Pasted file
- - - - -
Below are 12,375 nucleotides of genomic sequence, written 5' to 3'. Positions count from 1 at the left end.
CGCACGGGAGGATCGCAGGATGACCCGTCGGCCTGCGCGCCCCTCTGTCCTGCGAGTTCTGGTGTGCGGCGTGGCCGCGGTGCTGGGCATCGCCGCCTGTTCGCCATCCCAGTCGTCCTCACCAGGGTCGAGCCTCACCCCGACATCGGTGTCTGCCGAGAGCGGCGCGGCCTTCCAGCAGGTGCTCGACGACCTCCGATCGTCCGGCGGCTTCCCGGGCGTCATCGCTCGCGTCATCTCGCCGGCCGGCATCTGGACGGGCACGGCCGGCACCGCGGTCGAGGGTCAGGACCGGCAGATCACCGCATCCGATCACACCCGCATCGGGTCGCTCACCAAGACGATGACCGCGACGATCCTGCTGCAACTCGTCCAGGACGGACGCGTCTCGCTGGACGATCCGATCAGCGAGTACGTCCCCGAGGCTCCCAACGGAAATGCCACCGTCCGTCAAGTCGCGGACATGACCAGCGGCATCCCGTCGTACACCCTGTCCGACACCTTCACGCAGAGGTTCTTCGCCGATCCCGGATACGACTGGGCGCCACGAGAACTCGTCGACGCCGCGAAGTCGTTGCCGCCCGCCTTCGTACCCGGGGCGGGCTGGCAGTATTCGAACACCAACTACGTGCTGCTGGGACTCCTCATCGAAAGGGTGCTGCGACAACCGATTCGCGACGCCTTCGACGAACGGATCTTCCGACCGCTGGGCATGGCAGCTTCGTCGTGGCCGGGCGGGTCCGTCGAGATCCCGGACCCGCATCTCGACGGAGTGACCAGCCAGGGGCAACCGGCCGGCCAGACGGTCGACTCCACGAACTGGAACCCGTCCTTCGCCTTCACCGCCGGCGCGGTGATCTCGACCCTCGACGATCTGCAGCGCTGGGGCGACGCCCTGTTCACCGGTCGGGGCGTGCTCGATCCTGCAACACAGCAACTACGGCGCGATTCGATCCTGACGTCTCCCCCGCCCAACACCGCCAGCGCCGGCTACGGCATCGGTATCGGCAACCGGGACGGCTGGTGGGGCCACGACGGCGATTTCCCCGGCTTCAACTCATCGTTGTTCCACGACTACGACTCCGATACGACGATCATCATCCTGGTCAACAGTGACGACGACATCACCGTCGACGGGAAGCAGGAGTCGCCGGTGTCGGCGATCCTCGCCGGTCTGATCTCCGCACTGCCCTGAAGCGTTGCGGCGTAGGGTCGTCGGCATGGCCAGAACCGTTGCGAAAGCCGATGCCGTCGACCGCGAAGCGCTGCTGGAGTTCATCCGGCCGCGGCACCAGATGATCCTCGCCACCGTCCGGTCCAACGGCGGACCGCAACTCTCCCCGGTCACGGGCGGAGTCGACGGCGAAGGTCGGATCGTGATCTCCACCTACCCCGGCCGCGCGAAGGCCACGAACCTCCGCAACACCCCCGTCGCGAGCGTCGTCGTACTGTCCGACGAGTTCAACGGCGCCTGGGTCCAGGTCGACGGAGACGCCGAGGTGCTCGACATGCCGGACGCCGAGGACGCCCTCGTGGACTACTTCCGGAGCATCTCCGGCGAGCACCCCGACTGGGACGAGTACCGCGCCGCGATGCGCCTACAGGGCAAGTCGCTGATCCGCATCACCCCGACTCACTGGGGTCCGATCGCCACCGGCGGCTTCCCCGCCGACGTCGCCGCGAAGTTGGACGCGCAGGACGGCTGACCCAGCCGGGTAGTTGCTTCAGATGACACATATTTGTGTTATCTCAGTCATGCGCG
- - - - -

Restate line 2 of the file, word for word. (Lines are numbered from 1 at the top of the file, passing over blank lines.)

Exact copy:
CGCACGGGAGGATCGCAGGATGACCCGTCGGCCTGCGCGCCCCTCTGTCCTGCGAGTTCTGGTGTGCGGCGTGGCCGCGGTGCTGGGCATCGCCGCCTGTTCGCCATCCCAGTCGTCCTCACCAGGGTCGAGCCTCACCCCGACATCGGTGTCTGCCGAGAGCGGCGCGGCCTTCCAGCAGGTGCTCGACGACCTCCGATCGTCCGGCGGCTTCCCGGGCGTCATCGCTCGCGTCATCTCGCCGGCCGGCATCTGGACGGGCACGGCCGGCACCGCGGTCGAGGGTCAGGACCGGCAGATCACCGCATCCGATCACACCCGCATCGGGTCGCTCACCAAGACGATGACCGCGACGATCCTGCTGCAACTCGTCCAGGACGGACGCGTCTCGCTGGACGATCCGATCAGCGAGTACGTCCCCGAGGCTCCCAACGGAAATGCCACCGTCCGTCAAGTCGCGGACATGACCAGCGGCATCCCGTCGTACACCCTGTCCGACACCTTCACGCAGAGGTTCTTCGCCGATCCCGGATACGACTGGGCGCCACGAGAACTCGTCGACGCCGCGAAGTCGTTGCCGCCCGCCTTCGTACCCGGGGCGGGCTGGCAGTATTCGAACACCAACTACGTGCTGCTGGGACTCCTCATCGAAAGGGTGCTGCGACAACCGATTCGCGACGCCTTCGACGAACGGATCTTCCGACCGCTGGGCATGGCAGCTTCGTCGTGGCCGGGCGGGTCCGTCGAGATCCCGGACCCGCATCTCGACGGAGTGACCAGCCAGGGGCAACCGGCCGGCCAGACGGTCGACTCCACGAACTGGAACCCGTCCTTCGCCTTCACCGCCGGCGCGGTGATCTCGACCCTCGACGATCTGCAGCGCTGGGGCGACGCCCTGTTCACCGGTCGGGGCGTGCTCGATCCTGCAACACAGCAACTACGGCGCGATTCGATCCTGACGTCTCCCCCGCCCAACACCGCCAGCGCCGGCTACGGCATCGGTATCGGCAACCGGGACGGCTGGTGGGGCCACGACGGCGATTTCCCCGGCTTCAACTCATCGTTGTTCCACGACTACGACTCCGATACGACGATCATCATCCTGGTCAACAGTGACGACGACATCACCGTCGACGGGAAGCAGGAGTCGCCGGTGTCGGCGATCCTCGCCGGTCTGATCTCCGCACTGCCCTGAAGCGTTGCGGCGTAGGGTCGTCGGCATGGCCAGAACCGTTGCGAAAGCCGATGCCGTCGACCGCGAAGCGCTGCTGGAGTTCATCCGGCCGCGGCACCAGATGATCCTCGCCACCGTCCGGTCCAACGGCGGACCGCAACTCTCCCCGGTCACGGGCGGAGTCGACGGCGAAGGTCGGATCGTGATCTCCACCTACCCCGGCCGCGCGAAGGCCACGAACCTCCGCAACACCCCCGTCGCGAGCGTCGTCGTACTGTCCGACGAGTTCAACGGCGCCTGGGTCCAGGTCGACGGAGACGCCGAGGTGCTCGACATGCCGGACGCCGAGGACGCCCTCGTGGACTACTTCCGGAGCATCTCCGGCGAGCACCCCGACTGGGACGAGTACCGCGCCGCGATGCGCCTACAGGGCAAGTCGCTGATCCGCATCACCCCGACTCACTGGGGTCCGATCGCCACCGGCGGCTTCCCCGCCGACGTCGCCGCGAAGTTGGACGCGCAGGACGGCTGACCCAGCCGGGTAGTTGCTTCAGATGACACATATTTGTGTTATCTCAGTCATGCGCG